"Ethan should be a 12 because his care needs are really significant," said Deb King. "He can't go out, he can't walk anywhere on his own, he needs help with everything, he can only just about dress himself."
Because Ethan did not score eight or over, King is not eligible to claim carers' allowance, reductions on her council tax or income support. She was entitled to all of these things when Ethan received DLA. She is now in the process of challenging the decision, though the appeals process can take up to a year.
"We're facing absolute destitution if this decision goes through – I might not be able to keep the roof over our head," she said. "I'm staring into the abyss here."
She's not the only one, as many children and adults with autism are being failed by private companies providing personal independence payment (PIP) assessments, according to charities and claimants. As a result, some of the most vulnerable children in society end up without the support to which they are entitled, as parents spend months battling to secure the benefits they and their children need.
Appeals heard by the DWP tribunal have increased by 740 percent, rising from 20 in 2015 (the year PIP was introduced) to 1,480 in 2017. According to the most recent figures, parents and claimants are successful in 71 percent of tribunal hearings, prompting concerns that the private companies that PIP assessments are outsourced to are making poor decisions, preventing vulnerable children and adults from accessing support.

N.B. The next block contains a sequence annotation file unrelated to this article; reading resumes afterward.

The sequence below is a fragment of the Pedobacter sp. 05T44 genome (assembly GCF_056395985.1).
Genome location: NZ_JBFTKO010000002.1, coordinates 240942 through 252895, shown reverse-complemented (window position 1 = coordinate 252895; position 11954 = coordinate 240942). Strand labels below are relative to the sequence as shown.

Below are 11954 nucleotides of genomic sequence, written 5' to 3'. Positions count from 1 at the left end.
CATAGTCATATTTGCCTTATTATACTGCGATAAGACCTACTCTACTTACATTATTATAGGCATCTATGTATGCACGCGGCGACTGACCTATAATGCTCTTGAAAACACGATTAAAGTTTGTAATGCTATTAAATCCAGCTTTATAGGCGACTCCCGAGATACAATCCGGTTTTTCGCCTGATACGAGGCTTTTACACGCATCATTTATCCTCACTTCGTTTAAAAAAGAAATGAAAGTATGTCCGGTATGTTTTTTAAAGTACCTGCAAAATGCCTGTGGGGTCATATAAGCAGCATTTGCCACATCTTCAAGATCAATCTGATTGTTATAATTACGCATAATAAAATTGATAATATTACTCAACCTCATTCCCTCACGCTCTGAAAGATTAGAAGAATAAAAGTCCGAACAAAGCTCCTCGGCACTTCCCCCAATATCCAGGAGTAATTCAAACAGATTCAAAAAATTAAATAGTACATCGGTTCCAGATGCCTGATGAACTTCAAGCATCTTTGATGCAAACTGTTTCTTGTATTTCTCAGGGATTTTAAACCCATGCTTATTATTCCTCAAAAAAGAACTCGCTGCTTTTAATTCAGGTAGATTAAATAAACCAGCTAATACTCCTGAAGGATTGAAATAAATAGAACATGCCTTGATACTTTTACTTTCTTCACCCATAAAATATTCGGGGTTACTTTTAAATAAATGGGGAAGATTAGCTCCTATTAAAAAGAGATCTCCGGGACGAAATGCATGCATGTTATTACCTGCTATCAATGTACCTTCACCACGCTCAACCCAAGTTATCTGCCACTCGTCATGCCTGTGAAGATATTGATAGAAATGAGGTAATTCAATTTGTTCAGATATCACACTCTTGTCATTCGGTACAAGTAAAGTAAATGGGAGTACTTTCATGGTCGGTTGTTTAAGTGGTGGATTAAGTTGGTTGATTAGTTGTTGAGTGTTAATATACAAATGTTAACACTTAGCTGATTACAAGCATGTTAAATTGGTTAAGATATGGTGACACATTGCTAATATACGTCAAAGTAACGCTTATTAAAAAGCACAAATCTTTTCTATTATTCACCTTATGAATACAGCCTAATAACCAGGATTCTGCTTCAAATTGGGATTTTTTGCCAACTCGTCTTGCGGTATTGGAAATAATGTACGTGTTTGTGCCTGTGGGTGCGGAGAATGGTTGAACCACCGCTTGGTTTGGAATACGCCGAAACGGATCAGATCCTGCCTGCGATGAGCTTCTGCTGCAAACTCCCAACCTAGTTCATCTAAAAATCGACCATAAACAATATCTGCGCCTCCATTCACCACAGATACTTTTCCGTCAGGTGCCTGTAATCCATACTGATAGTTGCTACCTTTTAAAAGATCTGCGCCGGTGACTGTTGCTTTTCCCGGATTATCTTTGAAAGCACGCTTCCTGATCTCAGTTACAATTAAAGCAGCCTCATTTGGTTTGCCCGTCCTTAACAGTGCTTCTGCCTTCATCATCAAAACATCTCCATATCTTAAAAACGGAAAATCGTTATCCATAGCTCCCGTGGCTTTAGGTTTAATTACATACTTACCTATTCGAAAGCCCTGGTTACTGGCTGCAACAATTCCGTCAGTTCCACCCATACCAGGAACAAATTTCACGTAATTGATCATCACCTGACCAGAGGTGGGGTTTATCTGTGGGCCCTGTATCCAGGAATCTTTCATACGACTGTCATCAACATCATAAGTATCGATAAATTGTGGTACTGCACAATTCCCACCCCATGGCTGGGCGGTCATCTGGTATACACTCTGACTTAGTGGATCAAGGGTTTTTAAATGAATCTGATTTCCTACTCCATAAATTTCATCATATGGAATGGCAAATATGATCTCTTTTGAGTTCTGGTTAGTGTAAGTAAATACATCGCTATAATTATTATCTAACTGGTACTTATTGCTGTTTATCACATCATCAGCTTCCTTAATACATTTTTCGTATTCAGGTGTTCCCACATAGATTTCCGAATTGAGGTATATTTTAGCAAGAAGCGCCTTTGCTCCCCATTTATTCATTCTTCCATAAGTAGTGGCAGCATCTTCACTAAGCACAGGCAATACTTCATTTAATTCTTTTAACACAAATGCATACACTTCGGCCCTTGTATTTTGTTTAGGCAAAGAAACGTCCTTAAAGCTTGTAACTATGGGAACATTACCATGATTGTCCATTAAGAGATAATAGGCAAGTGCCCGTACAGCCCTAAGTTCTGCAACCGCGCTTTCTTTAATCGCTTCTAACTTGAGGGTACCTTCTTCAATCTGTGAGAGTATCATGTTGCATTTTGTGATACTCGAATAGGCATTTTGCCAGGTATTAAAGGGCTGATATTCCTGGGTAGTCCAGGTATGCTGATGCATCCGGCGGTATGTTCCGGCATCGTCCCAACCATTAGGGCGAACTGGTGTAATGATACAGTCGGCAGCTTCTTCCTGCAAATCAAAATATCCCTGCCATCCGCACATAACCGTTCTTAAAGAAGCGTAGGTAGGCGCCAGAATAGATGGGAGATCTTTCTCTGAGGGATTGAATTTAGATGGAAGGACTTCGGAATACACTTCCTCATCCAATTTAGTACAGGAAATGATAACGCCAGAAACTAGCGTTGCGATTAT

MP Angela Eagle expressed her concern that PIP assessments are letting down autistic adults and children. One of her constituents in Wallasey recently had his PIP support revoked and the assessment report he received said he was "getting better".
"I don't see how you can have autism and be told by a supposed specialist you’re 'getting better' – it’s widely known that you can’t get better from autism," Eagle said. "I want the government to implement a system that helps people rather than catches them out."
Many commentators have criticised PIP assessment criteria for excluding autistic claimants in its very wording. Last year, the mobility part of PIP was changed to remove "psychological distress" as one of the reasons why a person would be unable to plan or follow a journey. Anxiety and distress are some of the main reasons autistic people struggle with routine tasks. The decision was overturned later in the year following a legal challenge involving the National Autistic Society (NAS).